Finally, for you outer space and alien lovers, you can visit Mars, Pennsylvania and see their out of this world spaceship in the city park downtown. Residents of Mars are often called “Martians”, or “Planets” because of the high school team name, which is actually the “Fightin’ Planets.” See my post about Mars HERE.
Did You Miss My Other A to Z Challenge Posts? Click on a letter below to see the others.
This is Part II of my posts about our visit to New England, most specifically Connecticut, Maine, New Hampshire and Vermont (with a drive through Massachusetts). Day 2 was a nice day of travel south to Mystic, CT and then north all the way to Maine. Following is a map with our basic route
We took a fairly easy morning and went over to pickup our grandson Rockwell, who would join us on this two day adventure and off we went.
Our first stop was at Wells Dinosaur Haven in Uncasville, CT. This is actually a person’s house with a huge backyard full of self-sculpted dinosaurs. The brainchild and creation of Jeff Wells, this unique “haven” got its start in 1981. He has well over 30 dinosaurs, including a life-size T-Rex, most of which are made from welded metal fabrication. Some are pretty realistic!! (See a detailed writeup about Jeff Wells on Roadside America.)
Fairly easy to get to, you get off at Exit 79-A on I-395 , then immediately take Hwy 2A exit 1. Drive north on Hwy 32 for a half-mile. Wells Dinosaur Haven will be on the left, across the street from the casino. It’s back in the trees and easy to miss, but look for the red house, brown fence, and small dinosaur sign.
Though visiting is free, Mr. Wells requests that you ask to enter. So, we knocked on the door and I even called the number (860-848-0616) to get permission. Nobody was home, so we went in and I made sure that we left nothing but tracks, a Guest Book Entry and a Donation. It really was fun for the kids to walk through and see all of the dinosaurs. The adults were fascinated too!
Jeff Wells’ work is very good. I would count this place among my must see places that would include Jurrustic Park in Wisconsin, Enchanted Highway in North Dakota and others. I will likely do a special post just on this place in the near future.
After our visit in Uncasville, we were off to Mystic, CT for a visit and for lunch. Founded in 1654, the town now has a little over 4000 residents. Many know of the town due to the famous 1988 movie Mystic Pizza which helped kick Julia Roberts and Matt Damon off in their careers. We had actually considered going there to eat, but decided against it after hearing numerous reports that it really wasn’t too good.
But, since it was the site of a well known movie, it was a fun place for a photo op! So, Julianne and I hit the scene and at least got a photo. Wherever I am with my sweet wife is a slice of heaven!
Mystic is actually a very scenic New England coastal village. They have a well known Aquarium (which we didn’t visit due to cost and time limitations), a seaport, which includes a unique museum called The Museum of America and the Sea, and nearby in Groton is the Historic Ship Nautilus and Submarine Force Museum. Unfortunately, we had a tight schedule, so we opted out of these two museums as well. But, we DID have time for lunch and opted for a local eatery that served Thai and Asian cuisine since we are all fond of that kind of food.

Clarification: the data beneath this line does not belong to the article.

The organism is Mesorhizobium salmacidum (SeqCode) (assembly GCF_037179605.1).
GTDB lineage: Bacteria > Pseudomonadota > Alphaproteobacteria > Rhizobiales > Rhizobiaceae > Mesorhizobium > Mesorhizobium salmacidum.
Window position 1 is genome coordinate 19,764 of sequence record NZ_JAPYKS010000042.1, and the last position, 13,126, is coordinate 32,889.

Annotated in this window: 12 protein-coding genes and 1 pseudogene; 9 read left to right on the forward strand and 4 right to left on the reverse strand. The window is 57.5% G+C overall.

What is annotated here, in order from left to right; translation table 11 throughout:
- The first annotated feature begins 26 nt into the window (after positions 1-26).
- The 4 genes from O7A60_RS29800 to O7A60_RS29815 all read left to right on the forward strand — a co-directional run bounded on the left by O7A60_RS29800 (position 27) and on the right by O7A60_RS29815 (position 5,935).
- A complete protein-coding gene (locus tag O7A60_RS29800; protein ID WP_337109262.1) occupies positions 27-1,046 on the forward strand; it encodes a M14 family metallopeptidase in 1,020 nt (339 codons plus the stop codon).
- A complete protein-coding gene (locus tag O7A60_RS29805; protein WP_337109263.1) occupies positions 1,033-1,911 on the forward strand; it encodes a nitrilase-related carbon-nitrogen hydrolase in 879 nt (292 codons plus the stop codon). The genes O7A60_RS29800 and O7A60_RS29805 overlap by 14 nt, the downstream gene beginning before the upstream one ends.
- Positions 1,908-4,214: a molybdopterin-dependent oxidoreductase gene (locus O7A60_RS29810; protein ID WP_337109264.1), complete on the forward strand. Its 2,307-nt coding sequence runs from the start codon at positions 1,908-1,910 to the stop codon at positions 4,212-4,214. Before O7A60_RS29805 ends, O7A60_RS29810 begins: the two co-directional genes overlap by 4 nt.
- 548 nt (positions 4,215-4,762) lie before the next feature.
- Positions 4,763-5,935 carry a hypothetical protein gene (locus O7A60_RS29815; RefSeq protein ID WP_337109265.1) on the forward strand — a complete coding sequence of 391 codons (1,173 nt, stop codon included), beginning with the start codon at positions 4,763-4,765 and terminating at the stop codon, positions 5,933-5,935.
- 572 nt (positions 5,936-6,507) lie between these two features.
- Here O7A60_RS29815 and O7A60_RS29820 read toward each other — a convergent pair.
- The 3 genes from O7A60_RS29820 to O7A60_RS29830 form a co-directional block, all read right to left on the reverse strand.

We discovered the 4 Roosevelt Asian Bistro on our drive in and turned around after our drive thru town to go grab lunch there. It was a pleasant surprise to know that they also had a good number of vegan and vegetarian items on the menu, which made most of us happy.
The restaurant is not a large place, with only a few tables. The staff was very friendly and helpful (and willing to handle a crowd with three adults and four young children).
Each of the kids got some kids specialities and I think there was some curry ordered and a couple of vegetable dishes. I enjoyed the Pad Thai with tofu. The prices were reasonable and the food was excellent!
With tummies full, and palates pleasingly tantalized, we were ready to take off on the long drive north to Old Orchard Beach in Maine. We hopped on Interstate 95 and stayed on the road through Massachusetts, skirting around the traffic of Boston on I-495, a quick cut through New Hampshire and then into the bottom neck of Maine, my first visit there. With a stop in New Hampshire’s Welcome Center Rest Area (in Seabrook, NH) and then into Maine, I had officially hit my 48th and 49th states in the United States!
After the brief stop in Seabrook, we were back on the road headed for Maine. Unfortunately, I-95 offers few glimpses of the rocky coastline along the Atlantic Ocean. You need to be on US Highway 1 to get those great views. We were hsutling to get to Old Orchard Beacwhile the sun was still up so that the kids could play on the beach and Julianne and I could sit on the beach and watch the sunset.
We had made prior arrangements to stay at the Normandie Motor Inn, a 1960s style Motel that was literally right on the beach. We were a two minute walk from our room to the beach. They had a special rate and it was perfect for us for the one night stay.
I think was actually my first time ever to stay in this kind of beachside motel. I was close back in the 1980s when I stayed in a motor inn near Rehoboth Beach, DE, but it was a five minute drive from the beach. So, it was a thrill for this young-hearted grandpa!
We watched the sun go down and then we watched as some folks came in to do some night fishing for sea bass. Their poles were lit up with blue lights that would shake and shimmy when there was a fish on the line. And, when the fun was over, we made our way into town to find some dinner and enjoyed some fresh seafood at a place called the Bell Buoy Restaurant. It was very kid friendly though it also had a bar. The kids were all happy with their meals.
It was a long day…we were tired and finally made it to bed. The morning would bring us a wonderful sunrise and a new day of fun. I’ll cover that in Part III.